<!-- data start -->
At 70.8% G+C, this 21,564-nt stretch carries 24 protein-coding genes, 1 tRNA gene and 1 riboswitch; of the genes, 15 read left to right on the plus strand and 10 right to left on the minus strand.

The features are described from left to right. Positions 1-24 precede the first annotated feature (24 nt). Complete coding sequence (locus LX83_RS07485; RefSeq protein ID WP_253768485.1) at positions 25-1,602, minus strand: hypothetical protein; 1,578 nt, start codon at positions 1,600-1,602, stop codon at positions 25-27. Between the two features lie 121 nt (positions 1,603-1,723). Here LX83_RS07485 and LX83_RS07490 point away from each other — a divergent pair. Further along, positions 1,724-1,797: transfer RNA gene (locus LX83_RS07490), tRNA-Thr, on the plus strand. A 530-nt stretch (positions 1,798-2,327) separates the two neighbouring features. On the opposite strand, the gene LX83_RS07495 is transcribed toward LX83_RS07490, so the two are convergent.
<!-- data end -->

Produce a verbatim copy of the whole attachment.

At 70.8% G+C, this 21,564-nt stretch carries 24 protein-coding genes, 1 tRNA gene and 1 riboswitch; of the genes, 15 read left to right on the plus strand and 10 right to left on the minus strand.

The features are described from left to right. Positions 1-24 precede the first annotated feature (24 nt). Complete coding sequence (locus LX83_RS07485; RefSeq protein ID WP_253768485.1) at positions 25-1,602, minus strand: hypothetical protein; 1,578 nt, start codon at positions 1,600-1,602, stop codon at positions 25-27. Between the two features lie 121 nt (positions 1,603-1,723). Here LX83_RS07485 and LX83_RS07490 point away from each other — a divergent pair. Further along, positions 1,724-1,797: transfer RNA gene (locus LX83_RS07490), tRNA-Thr, on the plus strand. A 530-nt stretch (positions 1,798-2,327) separates the two neighbouring features. On the opposite strand, the gene LX83_RS07495 is transcribed toward LX83_RS07490, so the two are convergent.